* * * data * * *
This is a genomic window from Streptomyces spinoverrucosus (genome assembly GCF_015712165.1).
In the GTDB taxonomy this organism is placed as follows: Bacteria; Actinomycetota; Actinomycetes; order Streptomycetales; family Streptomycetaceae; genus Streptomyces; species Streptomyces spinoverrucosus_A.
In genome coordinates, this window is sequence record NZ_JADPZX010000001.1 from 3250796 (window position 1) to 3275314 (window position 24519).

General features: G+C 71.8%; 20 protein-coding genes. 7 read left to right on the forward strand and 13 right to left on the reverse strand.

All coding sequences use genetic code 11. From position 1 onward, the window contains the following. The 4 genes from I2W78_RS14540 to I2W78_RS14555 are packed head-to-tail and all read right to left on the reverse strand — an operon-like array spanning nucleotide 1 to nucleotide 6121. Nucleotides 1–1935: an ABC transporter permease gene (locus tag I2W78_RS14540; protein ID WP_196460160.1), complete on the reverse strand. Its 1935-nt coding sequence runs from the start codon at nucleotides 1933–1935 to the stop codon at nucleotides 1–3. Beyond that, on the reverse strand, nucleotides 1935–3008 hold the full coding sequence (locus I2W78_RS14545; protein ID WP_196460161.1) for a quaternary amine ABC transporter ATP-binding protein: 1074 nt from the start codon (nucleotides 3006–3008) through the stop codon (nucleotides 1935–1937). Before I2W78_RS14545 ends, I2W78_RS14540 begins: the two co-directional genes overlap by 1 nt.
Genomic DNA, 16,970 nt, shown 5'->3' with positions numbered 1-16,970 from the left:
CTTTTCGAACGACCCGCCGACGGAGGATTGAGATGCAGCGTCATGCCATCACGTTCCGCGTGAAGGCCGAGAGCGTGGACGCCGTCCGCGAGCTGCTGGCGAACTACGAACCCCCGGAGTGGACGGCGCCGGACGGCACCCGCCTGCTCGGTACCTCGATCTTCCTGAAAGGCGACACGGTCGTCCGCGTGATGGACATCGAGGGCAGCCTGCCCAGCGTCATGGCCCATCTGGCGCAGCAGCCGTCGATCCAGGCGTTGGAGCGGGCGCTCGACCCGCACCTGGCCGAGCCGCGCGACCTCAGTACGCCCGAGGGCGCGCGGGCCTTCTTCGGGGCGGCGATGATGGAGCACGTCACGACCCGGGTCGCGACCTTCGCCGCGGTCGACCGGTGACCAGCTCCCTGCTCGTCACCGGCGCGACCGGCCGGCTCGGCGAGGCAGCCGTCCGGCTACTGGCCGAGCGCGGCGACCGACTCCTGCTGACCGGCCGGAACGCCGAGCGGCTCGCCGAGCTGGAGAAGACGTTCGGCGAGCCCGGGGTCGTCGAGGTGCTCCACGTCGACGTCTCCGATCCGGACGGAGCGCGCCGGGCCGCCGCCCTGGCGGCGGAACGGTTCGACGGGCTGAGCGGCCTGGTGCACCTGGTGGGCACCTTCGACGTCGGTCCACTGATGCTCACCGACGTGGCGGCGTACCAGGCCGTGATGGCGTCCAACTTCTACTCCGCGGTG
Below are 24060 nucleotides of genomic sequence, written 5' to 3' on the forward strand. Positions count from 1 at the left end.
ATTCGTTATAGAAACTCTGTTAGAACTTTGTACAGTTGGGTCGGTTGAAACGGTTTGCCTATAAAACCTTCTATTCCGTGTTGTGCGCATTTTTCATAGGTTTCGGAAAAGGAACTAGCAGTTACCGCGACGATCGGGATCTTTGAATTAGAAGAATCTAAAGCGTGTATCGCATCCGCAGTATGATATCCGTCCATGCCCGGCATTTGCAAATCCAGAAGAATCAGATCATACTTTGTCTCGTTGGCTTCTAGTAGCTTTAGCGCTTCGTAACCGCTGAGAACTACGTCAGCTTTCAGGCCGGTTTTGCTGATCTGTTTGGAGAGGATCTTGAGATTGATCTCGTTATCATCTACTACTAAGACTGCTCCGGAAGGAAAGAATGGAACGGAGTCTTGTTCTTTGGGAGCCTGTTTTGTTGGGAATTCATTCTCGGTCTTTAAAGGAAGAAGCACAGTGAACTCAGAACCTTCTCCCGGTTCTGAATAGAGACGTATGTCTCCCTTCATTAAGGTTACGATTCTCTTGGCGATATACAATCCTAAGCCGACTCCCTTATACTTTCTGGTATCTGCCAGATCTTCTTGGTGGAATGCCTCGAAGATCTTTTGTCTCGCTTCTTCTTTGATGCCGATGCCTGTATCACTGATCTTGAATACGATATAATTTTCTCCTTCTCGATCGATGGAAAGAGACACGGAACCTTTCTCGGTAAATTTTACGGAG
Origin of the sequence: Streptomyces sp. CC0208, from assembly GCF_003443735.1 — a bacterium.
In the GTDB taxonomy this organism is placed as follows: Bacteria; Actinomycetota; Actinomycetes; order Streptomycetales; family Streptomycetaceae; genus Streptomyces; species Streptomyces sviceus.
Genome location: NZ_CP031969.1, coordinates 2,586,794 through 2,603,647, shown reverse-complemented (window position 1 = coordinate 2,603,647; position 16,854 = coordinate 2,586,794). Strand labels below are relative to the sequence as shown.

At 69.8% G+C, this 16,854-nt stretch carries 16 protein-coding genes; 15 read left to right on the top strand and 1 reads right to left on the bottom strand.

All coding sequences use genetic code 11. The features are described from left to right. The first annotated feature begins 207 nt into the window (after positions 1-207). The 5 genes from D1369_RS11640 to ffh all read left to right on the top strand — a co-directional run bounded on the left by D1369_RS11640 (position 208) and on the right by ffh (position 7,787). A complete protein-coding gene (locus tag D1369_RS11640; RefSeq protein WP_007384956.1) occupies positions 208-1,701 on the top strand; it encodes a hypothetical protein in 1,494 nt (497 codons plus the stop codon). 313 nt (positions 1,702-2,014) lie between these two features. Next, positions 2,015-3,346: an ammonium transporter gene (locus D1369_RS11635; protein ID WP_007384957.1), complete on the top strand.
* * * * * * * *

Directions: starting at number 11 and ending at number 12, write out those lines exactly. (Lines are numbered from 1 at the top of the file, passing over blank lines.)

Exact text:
In the GTDB taxonomy this organism is placed as follows: Bacteria; Actinomycetota; Actinomycetes; order Streptomycetales; family Streptomycetaceae; genus Streptomyces; species Streptomyces sviceus.
Genome location: NZ_CP031969.1, coordinates 2,586,794 through 2,603,647, shown reverse-complemented (window position 1 = coordinate 2,603,647; position 16,854 = coordinate 2,586,794). Strand labels below are relative to the sequence as shown.